Chart = Red and green volume bars
1/ Red and green volume bars
It is a misconception to consider the red coloured volume bars as bearish and green coloured volume bars bullish.
A red or green volume bars illustrate the total sum of shares that have been transacted (both buy and sell).
For example if traders bought one million shares of the XYZ stock and on the same day, others sold two millions shares, then the daily trading volume is three millions.
2/ Stock do not always rise or fall under a light trading volume.
This is another misunderstanding about the volume stock trading because it is false. The truth is that a financial instrument can rise on a light trading volume provided that the initial buyers do not divest or are still holding the stock.
In fact the light trading volume in this instance regroups the additional buying activities in an up trend.
3/ The trading volume takes precedence over the price-action in technical trading.
That is wrong but also naive. In this case, one is making trading or investing decisions based on the trading volume instead of the price-action.
The best approach would be to acknowledge the volume bar but wait for the price-action's confirmations
(without assuming anything). Truly, it is costly (in fact unacceptable) to trade technical indicators or the trading volume instead of the price-action.
4/ Rising Trading Volume In A Down trend Signals The End Of The Down trend
One should avoid that misconception about the trading volume.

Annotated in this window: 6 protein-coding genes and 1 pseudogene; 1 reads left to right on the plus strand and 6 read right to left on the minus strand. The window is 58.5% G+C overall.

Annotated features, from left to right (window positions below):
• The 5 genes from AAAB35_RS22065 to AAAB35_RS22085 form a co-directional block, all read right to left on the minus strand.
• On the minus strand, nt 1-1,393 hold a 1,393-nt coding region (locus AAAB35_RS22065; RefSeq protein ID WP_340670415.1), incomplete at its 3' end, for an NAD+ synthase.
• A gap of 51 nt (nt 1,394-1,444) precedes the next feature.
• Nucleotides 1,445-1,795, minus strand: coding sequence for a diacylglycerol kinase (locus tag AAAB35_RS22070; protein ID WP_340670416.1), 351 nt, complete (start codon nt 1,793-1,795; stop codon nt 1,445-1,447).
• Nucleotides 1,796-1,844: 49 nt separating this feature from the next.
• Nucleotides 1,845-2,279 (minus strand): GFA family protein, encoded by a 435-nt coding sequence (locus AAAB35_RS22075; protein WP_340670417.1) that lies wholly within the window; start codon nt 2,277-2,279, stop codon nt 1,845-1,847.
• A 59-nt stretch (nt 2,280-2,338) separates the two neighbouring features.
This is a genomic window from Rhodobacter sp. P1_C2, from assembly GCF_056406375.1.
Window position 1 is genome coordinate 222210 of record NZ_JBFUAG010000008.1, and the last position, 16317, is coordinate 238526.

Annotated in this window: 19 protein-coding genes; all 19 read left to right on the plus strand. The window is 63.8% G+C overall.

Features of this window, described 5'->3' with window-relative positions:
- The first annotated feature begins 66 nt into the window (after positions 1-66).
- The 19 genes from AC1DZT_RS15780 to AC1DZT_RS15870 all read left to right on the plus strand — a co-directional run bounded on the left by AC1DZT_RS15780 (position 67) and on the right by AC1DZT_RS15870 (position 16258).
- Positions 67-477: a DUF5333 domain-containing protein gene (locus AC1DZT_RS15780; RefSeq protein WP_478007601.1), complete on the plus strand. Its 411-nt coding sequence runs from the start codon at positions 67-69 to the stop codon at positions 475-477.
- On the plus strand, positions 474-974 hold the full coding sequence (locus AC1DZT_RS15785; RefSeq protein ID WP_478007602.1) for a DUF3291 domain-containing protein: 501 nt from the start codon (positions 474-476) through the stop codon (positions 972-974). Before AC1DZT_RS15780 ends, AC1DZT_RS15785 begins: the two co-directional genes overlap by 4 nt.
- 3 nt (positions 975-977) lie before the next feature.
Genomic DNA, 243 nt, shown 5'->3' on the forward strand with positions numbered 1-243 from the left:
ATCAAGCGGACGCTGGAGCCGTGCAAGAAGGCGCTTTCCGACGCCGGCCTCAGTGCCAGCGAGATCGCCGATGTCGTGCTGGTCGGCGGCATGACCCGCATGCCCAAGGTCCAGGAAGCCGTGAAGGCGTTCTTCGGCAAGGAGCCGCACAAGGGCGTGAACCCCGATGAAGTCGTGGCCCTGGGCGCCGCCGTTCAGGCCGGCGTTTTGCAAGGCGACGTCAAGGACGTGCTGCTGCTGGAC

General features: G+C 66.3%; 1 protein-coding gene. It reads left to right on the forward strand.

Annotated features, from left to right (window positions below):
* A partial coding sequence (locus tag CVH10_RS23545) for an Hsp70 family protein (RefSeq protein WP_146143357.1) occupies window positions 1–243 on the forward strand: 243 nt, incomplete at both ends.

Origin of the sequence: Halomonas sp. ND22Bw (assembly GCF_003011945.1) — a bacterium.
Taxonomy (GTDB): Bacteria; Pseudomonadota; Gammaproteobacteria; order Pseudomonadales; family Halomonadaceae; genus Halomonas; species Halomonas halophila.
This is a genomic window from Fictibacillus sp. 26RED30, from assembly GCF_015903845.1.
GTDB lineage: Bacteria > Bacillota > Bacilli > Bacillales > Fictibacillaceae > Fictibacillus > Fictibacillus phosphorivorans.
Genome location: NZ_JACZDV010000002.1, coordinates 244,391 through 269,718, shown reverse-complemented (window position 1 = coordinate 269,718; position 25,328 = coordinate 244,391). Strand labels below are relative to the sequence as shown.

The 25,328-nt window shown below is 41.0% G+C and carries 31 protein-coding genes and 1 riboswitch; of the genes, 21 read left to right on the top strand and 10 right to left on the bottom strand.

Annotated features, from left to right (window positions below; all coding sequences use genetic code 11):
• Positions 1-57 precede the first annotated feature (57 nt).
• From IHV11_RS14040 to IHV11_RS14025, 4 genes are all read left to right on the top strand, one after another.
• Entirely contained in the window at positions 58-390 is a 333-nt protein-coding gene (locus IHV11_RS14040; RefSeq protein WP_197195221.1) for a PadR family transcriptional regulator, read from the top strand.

All trends bullish or bearish require more trading activities. Usually, one will notice an initial surge in trading volume at the start of the trend or a gradual rise at the early stages of the trend.
Warning: One must always investigate any surge in trading volume (activities) to ascertain whether those are buyers or sellers.
One may consider the trading volume as the fuel that sustains the trend or price-action (momentum).
Therefore, without a sufficient trading volume, the trend may stall. Similarly, if the initial trading volume that is supporting the trend in no more available (distribution or divesting), the trend is susceptible to reverse.
5/ Volume Trading Is All One Needs To Profit In Technical Trading
That statement is only partially true because one could substantially improve volume trading if one also knows how to combine it with candlestick patterns, Elliott wave principle and Fibonacci.
For example, it is common to see a surge in trading volume at the following levels and zones:
1/ the sweet spot,
2/ Fibonacci zone, 138.2% Fibonacci extensions level,
3/ during the first Elliott wave, start of third Elliott wave and during the fifth Elliott wave.